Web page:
But I think that’s why this is so special. I remember one kid in particular who was so shy that he could barely deliver lines audibly. But by the end of the workshop, he was strutting the stage in full character as a bold, buff Santa! He really came into his own and that’s what we’re all about.

Trying something new is scary, but nothing builds confidence more than having an adult sit down with you and say, “Wow, that’s a really good idea!” We want them to love theater, and ultimately to know that what they have to say is important.

Patterson: Is that why you archive the scripts of all MTP productions on your website?

Anselmo: Yeah, that’s definitely part of it. We want people to know what we’re doing. It’s a great opportunity to showcase these students’ work.

Patterson: Several well-known Philadelphia actors and directors are involved with MTP, is that correct?

Anselmo: Yes, and they are wonderful. I recruited Damon Bonetti, who worked with me on the State Street Project, as well as the talented Charlotte Northeast, David O’Connor, and Bradley Wrenn (among many others).

Patterson: Tell us about the interaction between those professionals and the young playwrights.

Anselmo: The actors and directors really get into it. They get a little more freedom to be creative in these productions, and many have expressed that it has helped them develop more fully as a professional. And of course they love the opportunity to mentor young students in their craft.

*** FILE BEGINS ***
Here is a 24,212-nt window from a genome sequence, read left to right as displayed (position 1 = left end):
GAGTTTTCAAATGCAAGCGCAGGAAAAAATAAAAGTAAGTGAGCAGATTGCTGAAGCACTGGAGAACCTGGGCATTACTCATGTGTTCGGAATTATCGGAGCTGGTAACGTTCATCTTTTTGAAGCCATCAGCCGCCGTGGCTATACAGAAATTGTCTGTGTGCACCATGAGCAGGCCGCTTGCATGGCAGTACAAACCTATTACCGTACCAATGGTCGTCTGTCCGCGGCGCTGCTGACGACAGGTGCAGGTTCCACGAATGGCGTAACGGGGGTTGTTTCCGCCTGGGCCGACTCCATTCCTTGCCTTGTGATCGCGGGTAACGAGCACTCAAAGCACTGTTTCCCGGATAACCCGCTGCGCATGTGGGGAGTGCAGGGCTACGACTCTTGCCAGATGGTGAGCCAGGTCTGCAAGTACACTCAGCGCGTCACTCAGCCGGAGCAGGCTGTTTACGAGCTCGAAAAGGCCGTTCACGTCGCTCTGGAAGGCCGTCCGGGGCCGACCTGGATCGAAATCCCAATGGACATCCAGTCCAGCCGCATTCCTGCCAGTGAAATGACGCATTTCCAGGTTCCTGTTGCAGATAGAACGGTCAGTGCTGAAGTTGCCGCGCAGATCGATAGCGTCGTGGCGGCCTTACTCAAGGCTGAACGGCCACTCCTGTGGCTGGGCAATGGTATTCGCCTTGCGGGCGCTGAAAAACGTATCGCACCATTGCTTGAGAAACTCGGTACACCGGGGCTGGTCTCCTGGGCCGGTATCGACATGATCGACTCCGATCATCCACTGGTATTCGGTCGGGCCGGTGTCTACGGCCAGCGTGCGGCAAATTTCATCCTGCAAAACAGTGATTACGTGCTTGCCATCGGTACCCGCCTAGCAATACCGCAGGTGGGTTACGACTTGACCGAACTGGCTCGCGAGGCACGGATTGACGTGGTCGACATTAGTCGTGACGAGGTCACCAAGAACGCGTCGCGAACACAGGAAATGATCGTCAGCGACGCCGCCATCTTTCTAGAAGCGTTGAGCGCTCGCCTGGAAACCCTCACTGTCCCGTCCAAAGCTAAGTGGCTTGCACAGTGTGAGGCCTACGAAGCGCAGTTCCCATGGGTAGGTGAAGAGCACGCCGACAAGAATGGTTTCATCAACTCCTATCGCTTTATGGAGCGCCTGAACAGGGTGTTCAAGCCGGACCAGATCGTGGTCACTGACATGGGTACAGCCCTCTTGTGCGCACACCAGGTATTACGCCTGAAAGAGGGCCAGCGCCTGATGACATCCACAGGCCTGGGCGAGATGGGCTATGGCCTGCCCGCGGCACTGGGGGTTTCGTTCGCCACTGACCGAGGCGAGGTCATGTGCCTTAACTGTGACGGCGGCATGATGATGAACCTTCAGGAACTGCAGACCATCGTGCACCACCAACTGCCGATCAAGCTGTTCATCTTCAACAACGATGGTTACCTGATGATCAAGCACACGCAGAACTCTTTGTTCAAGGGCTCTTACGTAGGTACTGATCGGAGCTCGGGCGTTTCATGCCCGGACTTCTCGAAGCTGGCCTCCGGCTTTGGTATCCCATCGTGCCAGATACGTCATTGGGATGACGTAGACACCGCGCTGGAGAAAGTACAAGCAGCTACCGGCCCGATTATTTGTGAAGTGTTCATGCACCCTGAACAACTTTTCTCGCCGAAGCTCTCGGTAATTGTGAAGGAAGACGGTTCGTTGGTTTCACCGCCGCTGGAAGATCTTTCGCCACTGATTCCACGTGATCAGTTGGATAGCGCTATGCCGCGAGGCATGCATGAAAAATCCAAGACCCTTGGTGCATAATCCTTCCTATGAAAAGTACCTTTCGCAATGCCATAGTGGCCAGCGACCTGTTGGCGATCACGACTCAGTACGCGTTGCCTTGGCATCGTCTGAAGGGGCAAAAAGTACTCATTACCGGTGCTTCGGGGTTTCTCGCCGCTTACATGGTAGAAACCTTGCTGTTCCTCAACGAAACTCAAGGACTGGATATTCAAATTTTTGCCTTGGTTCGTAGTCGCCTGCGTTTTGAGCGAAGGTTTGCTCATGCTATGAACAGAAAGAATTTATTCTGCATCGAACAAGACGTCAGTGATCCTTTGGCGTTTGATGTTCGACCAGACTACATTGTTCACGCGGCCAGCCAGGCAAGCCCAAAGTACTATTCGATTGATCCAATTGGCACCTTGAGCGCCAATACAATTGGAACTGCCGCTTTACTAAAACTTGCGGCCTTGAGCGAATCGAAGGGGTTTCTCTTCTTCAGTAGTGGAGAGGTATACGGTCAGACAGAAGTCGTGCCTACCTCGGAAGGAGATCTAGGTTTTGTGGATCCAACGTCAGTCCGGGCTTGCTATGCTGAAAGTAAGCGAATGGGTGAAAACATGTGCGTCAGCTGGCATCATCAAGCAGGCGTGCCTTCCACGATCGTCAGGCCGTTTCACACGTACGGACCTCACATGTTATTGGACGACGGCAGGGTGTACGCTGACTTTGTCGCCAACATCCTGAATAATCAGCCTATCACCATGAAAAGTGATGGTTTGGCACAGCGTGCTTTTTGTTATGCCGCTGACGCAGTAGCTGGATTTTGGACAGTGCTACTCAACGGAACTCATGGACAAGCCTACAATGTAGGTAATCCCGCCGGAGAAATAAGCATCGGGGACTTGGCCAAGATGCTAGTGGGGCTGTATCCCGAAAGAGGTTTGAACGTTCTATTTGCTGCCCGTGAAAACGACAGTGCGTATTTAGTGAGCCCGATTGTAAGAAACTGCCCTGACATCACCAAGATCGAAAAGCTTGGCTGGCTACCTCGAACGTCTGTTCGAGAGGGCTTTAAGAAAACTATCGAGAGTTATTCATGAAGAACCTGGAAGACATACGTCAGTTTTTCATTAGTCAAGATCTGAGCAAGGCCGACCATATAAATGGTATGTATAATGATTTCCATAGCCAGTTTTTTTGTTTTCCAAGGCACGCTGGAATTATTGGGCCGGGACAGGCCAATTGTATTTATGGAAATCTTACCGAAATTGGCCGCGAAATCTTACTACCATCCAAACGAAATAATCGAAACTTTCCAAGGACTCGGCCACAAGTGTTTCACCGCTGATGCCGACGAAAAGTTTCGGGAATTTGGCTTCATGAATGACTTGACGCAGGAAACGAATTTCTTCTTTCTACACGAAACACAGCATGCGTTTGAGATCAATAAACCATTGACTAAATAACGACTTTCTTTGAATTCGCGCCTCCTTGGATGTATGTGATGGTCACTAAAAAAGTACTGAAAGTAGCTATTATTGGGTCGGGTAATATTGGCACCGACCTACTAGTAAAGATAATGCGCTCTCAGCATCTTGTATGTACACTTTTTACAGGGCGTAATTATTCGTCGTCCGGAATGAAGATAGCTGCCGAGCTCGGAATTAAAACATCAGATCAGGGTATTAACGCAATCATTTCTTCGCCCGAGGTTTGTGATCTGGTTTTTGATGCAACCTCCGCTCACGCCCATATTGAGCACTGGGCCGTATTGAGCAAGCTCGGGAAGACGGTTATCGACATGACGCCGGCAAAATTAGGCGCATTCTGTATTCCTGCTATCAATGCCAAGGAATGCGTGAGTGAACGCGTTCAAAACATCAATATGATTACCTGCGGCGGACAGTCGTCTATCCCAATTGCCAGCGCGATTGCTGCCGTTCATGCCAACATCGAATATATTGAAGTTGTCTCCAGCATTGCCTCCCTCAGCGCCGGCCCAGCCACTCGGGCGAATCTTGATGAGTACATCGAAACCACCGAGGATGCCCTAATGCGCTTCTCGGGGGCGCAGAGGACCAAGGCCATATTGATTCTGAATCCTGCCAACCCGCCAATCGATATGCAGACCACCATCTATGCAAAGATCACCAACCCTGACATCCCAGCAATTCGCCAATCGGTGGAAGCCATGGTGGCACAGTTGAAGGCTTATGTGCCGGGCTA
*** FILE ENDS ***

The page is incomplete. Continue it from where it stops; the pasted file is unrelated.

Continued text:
Patterson: Can you describe MTP’s creative approach and guiding principles?

Anselmo: To help kids get their start in playwriting, we ask them to use animals and inanimate objects as characters, rather than trying to create realistic human characters. We find that when they try to write people they just end up regurgitating what they’ve seen on TV. This way, it comes from the heart.

It might seem simplistic, but these kids touch on some really tough subjects like homelessness, personal insecurities, and difficult relationships with family and friends. It’s very rewarding to witness young people speaking truth.

Patterson: Tell us about the touching tradition of bowing to the writer’s desk at the end of each show.

Anselmo: It’s one of the most important things we do. For each production, the playwright sits at the desk just off stage. When the show is over, we put them in the spotlight (literally) and the cast and crew bow to the writer. It is our way of recognizing the students’ work and celebrating their success.

Patterson: I’m sure that is a tremendous confidence builder. Have any alumni from MTP or the State Street Project had success breaking into the Philadelphia theater scene?

Anselmo: Several alumni of the Trenton [State Street] project now work as theater videographers and tech professionals. Our MTP students are still young, but I am sure we have future stars in our midst.

Patterson: If you had to describe your work with Mantua Theater Project in three words, what would they be?

Anselmo: Uplifting, hysterical, and insightful.

Patterson: Much like this interview. Nick, thanks for your time and for the work you are doing to inspire the next generation of theater artists.

For more information on Mantua Theater Project, visit